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Polavaram Dam-affected Tribes Ignored by Both Central and State Governments

Rights activists are arguing that both the BJP and TDP are aiming to get political mileage in the state with the construction of the dam, but both the parties are completely ignoring the rights of the affected families, especially tribals.
Protest against Polavaram Project in Andhra Pradesh

Between July 10 and 16, hundreds of tribals marched across villages being submerged in West Godavari district due to Polavaram Project (dam), asking the government to provide forest “pattas” (rights) for their “podu” lands, and proper resettlement and rehabilitation under the Right to Fair Compensation and Transparency in Land Acquisition, Rehabilitation and Resettlement (LARR) Act, 2013. The ‘Agency Poru Yatra’ – Tribals’ march was followed by a massive protest on July 16, in front of the district collectorate in Eluru, under the banner of Andhra Pradesh Girijana Sangham, a CPI(M)-affiliated tribals’ body.

The affected families of the Polavaram dam, national project, have led massive protests in the last four years, claiming that their rights are being undermined and compromised by the government while the construction work of the dam has been intensified. The Polavaram project, being constructed on Godavari river, is meant to provide irrigation to 2.91 lakh hectares of land, and drinking water to 540 villages. It will also displace about 3 lakh people – including 1,50,000 tribals and 50,000 Dalits, submerging more than 300 villages including tribal hamlets. Ten thousand acres of forest land and 1,21,975 acres of non-forest land was acquired for this project.

The TDP-led Andhra Pradesh government, in 2014, had taken over the construction responsibility of the project, in spite of Polavaram being a national project. Recently, it pegged the revised estimated project cost at Rs 57,940 crore (at 2013-14 price level), whereas the earlier estimation was just Rs 16,010.45 crore (at 2010-11 price level).

Perhaps, as TDP came out of the BJP-led NDA alliance, which is in power at the Centre, Union Minister for Water Resources Nitin Gadkari had reportedly asked the state government explanation for the steep rise in the project cost. So far, the central government has sanctioned Rs 8,662 crore through the Polavaram Project Authority (PPA) for the project, while the state claims that the expenditure incurred till May 2018 was Rs 13,798. 54 crore.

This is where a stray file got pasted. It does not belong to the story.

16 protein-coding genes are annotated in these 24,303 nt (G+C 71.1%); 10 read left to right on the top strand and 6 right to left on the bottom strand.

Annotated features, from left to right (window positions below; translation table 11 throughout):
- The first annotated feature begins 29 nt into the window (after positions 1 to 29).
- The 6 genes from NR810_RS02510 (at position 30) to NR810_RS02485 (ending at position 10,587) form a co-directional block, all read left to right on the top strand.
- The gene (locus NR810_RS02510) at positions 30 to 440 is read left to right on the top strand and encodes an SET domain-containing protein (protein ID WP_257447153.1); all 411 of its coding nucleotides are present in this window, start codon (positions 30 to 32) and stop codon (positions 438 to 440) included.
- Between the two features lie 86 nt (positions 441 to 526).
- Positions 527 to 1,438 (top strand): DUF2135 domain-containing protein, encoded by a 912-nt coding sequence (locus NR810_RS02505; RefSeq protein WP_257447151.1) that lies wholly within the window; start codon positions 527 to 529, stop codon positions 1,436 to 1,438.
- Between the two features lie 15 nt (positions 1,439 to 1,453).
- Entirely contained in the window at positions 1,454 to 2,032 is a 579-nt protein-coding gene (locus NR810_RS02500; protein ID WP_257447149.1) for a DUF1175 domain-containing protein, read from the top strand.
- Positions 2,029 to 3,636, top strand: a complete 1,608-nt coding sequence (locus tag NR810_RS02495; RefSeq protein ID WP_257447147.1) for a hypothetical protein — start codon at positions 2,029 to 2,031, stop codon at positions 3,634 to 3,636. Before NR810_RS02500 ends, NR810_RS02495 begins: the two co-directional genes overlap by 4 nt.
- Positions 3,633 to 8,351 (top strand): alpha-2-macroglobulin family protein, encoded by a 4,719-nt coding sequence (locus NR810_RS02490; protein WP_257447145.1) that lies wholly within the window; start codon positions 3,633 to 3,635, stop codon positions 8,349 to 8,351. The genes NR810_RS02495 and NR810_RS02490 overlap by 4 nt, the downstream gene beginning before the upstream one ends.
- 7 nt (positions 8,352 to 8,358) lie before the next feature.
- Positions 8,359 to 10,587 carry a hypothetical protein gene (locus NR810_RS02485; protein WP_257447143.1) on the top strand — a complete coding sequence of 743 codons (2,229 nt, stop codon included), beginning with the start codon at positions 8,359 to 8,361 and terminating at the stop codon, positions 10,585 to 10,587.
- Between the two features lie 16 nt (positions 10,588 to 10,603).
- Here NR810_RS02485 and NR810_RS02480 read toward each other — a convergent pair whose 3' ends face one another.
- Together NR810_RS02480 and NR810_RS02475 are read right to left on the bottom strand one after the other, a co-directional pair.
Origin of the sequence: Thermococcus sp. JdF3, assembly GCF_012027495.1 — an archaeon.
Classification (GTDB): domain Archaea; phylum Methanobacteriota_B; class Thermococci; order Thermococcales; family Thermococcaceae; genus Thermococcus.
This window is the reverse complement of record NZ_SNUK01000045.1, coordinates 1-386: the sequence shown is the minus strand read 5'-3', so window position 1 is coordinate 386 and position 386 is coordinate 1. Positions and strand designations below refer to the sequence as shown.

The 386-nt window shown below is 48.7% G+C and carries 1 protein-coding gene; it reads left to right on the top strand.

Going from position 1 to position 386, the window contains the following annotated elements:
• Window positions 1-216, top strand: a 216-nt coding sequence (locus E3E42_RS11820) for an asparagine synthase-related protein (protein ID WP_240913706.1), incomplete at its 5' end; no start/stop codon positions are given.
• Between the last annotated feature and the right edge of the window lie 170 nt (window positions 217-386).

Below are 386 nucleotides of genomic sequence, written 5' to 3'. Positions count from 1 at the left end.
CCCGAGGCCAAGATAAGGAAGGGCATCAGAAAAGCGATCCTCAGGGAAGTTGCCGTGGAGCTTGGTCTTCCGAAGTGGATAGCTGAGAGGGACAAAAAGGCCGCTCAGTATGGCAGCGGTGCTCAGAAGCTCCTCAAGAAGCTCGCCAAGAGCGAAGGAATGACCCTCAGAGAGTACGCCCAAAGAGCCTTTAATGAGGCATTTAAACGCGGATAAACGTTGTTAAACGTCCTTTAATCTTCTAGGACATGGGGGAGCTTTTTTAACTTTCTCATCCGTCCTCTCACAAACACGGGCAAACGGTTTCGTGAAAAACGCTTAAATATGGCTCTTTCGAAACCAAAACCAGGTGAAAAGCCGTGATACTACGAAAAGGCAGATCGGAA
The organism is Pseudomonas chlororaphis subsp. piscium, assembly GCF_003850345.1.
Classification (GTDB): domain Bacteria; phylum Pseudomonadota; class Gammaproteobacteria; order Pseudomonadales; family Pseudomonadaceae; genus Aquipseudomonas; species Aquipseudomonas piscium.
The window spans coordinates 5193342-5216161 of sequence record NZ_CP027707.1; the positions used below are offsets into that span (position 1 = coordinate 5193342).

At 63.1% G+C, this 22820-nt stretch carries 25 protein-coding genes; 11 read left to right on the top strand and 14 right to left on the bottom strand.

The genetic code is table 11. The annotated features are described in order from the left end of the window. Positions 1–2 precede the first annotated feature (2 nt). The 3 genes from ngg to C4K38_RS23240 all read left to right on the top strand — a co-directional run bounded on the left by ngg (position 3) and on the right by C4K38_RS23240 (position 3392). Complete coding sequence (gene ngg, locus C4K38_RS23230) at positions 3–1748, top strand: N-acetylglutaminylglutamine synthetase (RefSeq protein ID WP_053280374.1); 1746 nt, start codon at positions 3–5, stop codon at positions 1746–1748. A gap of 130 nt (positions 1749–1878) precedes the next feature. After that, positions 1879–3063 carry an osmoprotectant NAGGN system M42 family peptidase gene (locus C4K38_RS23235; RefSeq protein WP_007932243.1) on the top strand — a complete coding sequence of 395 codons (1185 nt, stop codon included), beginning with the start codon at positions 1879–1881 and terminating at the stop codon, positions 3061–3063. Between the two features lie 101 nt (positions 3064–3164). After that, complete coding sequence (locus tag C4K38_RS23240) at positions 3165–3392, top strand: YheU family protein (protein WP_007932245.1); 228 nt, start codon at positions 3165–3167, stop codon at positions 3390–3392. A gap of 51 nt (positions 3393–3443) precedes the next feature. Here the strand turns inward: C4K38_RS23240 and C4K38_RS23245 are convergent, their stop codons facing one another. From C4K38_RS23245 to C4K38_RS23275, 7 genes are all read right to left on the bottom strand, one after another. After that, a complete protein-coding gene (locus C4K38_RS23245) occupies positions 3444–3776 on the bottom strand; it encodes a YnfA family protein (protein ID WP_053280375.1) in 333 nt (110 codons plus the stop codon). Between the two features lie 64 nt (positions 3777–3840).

Rights activists are arguing that both the BJP and TDP are aiming to get political mileage in the state with the construction of the dam, but both the parties are completely ignoring the rights of affected families, especially of the tribals. Babji Juvvula, state secretary of Andhra Pradesh Vyavasaya Vruttridarula Union (APVVU), who was part of a fact-finding committee that recently visited the Polavaram project-affected villages, observed that the ruling party TDP leaders, along with local politicians, representing various parties and middlemen are indulging in corrupt practices by interfering in the implementation of resettlement and rehabilitation. “For the last three years, I have been filed numerous RTIs asking for missing records, which the government withheld in regard to this project, but couldn’t get any reply. As numerous corruption practices are being alleged and unearthed, APVVU is also fighting a legal battle with the state government in this regard,” Juvvula said.

Environmental activist Prafulla Samantara of National Alliance of People’s Movement (NAPM), who was also part of the fact-finding committee, raised similar concerns over the trends of corruption in Polavaram project. Samantara stated, “The project has unfortunately helped corruption to make inroads into the region. When we visited the villages, people complained to us about large chunks of their compensation money being 'transferred' to the accounts of local politically influential persons and their associates.”

On July 3, National Commission for Scheduled Tribes (NCST) directed the Andhra Pradesh government to improve resettlement and rehabilitation of 55,000 tribal families – by providing cultivable fertile land, means of livelihood, enhanced compensation package and proper housing. The direction comes after NCST conducted field visits to the affected villages from March 26 to 28.

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